Depression must be distinguished from sadness, grief, fear, and existential concerns such as a fear of dying or losing one's health. Since so many people with HIV may have some of the symptoms of depression due to the medical illness, it is important to look at the more emotional and less biological aspects of depression, such as loss of interest in self or others, a sense of hopelessness, and guilt for behaviors or thoughts that are unacceptable to the person.
For example, a mother who is fatigued and cannot muster the energy to play with her children, but wants to, may not be depressed compared to a mother who becomes hopeless and disinterested in doing so.
When diagnosed in a patient with co-existing substance use, depression and the substance use disorder must both be treated in a comprehensive model.
There is growing evidence in the research that certain legal substances, as well as drugs of abuse, vary in their toxicity in the CNS. Alcohol, nicotine, and excessive vitamins like B6 are all legal but potentially toxic to brain function.
Episodic binge drinking is likely more toxic to brain function compared to small amounts of alcohol on a daily basis, but any alcohol with certain medications may be detrimental to brain function and may affect blood levels of medications.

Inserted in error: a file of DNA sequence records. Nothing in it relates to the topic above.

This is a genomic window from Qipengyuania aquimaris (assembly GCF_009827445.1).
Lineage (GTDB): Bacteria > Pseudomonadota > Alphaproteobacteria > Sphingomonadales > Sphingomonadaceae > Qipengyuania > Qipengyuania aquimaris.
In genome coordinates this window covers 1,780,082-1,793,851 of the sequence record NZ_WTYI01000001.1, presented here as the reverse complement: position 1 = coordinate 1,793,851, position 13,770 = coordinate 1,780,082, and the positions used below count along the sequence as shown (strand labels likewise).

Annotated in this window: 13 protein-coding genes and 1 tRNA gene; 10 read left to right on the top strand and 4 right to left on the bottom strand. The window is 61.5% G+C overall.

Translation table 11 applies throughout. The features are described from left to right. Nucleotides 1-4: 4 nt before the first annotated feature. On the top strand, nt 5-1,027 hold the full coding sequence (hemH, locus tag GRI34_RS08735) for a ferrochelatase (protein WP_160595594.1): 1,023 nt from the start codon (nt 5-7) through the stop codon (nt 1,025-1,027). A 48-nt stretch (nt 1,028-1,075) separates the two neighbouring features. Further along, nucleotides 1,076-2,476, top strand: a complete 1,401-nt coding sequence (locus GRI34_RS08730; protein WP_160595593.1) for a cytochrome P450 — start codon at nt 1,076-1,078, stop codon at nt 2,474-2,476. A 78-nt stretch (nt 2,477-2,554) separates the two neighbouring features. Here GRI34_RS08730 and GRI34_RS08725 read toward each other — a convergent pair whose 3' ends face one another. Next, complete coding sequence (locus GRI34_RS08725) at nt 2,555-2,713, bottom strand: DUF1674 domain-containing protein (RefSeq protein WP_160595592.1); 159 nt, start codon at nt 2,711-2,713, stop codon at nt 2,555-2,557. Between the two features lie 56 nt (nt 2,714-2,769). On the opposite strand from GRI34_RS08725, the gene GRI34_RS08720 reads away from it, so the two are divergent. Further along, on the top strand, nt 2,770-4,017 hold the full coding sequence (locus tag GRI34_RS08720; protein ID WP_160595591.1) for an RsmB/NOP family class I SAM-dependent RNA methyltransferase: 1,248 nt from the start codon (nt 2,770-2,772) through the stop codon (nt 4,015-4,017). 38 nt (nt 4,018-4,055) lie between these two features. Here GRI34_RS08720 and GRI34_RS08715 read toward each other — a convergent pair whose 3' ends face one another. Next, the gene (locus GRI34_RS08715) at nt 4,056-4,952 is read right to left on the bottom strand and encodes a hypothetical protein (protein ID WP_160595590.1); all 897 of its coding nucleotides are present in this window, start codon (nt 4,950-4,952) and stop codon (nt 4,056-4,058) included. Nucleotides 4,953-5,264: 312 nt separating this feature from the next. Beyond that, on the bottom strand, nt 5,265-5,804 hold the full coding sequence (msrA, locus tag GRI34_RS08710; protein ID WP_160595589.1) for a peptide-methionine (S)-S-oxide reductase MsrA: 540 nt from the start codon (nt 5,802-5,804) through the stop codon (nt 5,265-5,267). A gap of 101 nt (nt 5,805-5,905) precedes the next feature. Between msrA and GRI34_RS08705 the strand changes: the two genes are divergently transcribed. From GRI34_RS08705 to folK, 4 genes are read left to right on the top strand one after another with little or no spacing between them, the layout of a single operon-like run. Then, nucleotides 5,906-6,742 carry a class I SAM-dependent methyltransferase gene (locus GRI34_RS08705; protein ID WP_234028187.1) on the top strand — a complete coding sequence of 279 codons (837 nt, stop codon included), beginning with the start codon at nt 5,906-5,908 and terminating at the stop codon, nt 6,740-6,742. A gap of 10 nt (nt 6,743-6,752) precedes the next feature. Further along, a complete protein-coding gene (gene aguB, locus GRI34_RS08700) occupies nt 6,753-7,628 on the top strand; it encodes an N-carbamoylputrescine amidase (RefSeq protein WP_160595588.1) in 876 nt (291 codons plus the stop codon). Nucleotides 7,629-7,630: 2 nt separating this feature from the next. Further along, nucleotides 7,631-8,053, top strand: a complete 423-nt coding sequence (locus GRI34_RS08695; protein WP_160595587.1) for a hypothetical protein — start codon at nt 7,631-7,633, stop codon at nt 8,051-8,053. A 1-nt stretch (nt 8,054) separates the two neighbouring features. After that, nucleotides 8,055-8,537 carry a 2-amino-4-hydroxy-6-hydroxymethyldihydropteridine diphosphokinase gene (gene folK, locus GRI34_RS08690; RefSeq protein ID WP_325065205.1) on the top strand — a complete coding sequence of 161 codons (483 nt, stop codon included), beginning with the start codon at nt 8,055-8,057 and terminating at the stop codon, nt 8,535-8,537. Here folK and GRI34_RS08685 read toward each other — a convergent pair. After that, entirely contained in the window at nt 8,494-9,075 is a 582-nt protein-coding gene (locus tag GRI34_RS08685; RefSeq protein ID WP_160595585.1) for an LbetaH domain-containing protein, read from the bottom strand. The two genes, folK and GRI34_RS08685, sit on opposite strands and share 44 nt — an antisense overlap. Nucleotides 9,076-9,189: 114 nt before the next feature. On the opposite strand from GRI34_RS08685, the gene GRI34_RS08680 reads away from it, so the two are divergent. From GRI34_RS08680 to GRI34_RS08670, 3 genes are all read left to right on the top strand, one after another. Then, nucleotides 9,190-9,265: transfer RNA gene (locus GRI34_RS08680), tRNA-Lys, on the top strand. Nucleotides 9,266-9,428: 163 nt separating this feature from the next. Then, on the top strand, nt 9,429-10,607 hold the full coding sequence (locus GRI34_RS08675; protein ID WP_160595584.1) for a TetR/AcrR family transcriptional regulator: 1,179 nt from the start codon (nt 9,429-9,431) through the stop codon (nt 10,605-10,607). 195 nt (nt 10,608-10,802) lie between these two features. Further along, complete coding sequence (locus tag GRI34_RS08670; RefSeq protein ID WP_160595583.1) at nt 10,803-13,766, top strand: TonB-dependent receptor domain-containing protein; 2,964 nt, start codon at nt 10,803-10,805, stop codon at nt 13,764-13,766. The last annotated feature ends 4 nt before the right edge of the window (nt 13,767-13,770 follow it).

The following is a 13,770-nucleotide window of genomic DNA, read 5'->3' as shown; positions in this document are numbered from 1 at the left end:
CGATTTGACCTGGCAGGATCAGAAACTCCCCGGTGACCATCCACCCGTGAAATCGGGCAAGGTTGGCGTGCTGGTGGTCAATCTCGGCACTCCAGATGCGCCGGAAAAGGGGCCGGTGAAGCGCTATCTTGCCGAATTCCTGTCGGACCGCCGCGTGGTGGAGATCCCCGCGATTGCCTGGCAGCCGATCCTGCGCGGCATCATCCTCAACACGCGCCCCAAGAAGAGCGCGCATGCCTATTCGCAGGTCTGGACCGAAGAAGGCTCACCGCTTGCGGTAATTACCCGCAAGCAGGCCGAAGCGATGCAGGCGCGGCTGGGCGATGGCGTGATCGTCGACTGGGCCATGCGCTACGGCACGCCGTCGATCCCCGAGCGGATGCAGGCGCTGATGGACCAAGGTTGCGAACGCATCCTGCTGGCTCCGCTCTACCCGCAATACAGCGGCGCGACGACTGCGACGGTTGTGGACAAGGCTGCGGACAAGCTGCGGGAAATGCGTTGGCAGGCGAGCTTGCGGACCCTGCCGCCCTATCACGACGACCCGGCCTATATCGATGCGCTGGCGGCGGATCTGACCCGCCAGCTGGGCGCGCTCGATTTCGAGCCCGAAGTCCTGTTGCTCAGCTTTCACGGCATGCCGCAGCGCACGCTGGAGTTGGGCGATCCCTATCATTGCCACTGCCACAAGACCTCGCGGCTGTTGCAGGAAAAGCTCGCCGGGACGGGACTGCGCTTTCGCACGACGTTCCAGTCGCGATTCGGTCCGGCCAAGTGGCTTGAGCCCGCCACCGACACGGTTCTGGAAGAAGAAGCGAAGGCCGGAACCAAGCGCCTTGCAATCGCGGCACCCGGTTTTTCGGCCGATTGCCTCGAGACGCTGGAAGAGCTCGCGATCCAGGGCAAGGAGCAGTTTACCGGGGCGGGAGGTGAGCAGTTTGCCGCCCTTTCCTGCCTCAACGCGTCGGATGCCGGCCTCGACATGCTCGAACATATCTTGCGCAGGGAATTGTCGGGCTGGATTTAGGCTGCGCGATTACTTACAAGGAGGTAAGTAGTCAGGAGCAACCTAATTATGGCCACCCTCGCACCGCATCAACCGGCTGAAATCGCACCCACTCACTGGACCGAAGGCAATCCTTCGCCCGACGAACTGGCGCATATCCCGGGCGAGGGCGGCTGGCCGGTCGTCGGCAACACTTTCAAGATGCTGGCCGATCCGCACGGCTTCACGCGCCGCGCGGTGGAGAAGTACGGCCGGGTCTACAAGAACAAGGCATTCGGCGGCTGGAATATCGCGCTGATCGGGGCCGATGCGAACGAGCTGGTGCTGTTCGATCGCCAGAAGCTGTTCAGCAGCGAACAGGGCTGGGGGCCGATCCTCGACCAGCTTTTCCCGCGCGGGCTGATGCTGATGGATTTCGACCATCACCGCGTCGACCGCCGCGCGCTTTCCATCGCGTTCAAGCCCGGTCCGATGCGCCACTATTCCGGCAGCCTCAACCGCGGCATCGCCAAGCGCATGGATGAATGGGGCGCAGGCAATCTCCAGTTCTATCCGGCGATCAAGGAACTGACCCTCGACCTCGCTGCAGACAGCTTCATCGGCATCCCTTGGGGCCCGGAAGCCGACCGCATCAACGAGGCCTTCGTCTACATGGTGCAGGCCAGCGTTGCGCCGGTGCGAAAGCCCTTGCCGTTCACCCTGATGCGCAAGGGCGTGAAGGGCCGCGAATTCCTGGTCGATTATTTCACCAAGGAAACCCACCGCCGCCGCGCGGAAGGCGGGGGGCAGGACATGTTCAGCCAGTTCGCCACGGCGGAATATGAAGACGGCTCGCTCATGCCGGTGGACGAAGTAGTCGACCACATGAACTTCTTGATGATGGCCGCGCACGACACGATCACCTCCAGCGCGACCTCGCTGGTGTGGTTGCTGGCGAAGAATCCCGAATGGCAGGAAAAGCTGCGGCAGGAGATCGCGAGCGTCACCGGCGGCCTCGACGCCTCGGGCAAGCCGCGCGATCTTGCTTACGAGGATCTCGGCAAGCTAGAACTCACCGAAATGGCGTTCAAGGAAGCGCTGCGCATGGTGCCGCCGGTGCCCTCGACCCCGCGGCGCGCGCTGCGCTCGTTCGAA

Illicit drugs have varying degrees of toxicity. Additionally, the brain is more vulnerable to the effects of such drugs depending on the presence of a co-existing psychiatric disorder or previous delirium. Some illicit drugs, more than others, have direct effects on nerve development in the CNS.
Methamphetamine appears to be the most neurotoxic of all illicit substances, even in small doses, causing loss of actual nerve tissue and function in the brain. Methamphetamine is not only rapidly addictive, but also very resistant to treatment and has very high relapse rates. To date, no medication is clearly beneficial in the treatment of methamphetamine addiction. Behavioral treatments have been shown to help in some situations, but the relapse rates are very high relative to the treatment for other addictive behaviors. The long-term cure for methamphetamine addiction may be as low as 10%.
HIV infection rates are significantly increased in methamphetamine users and secondary transmission is high, as judgment and impulse control are impaired with methamphetamine use.
For an informative summary on methamphetamine effects and treatment, see www.ncjrs.gov/ondcppubs/publications/drugfact/methconf/appen-b3.html.
Other illicit drugs such as marijuana, cocaine, ecstasy, GHB, and ketamine may also have neurotoxic effects, and may disrupt or deplete neurotransmitters that are essential for a well-functioning brain.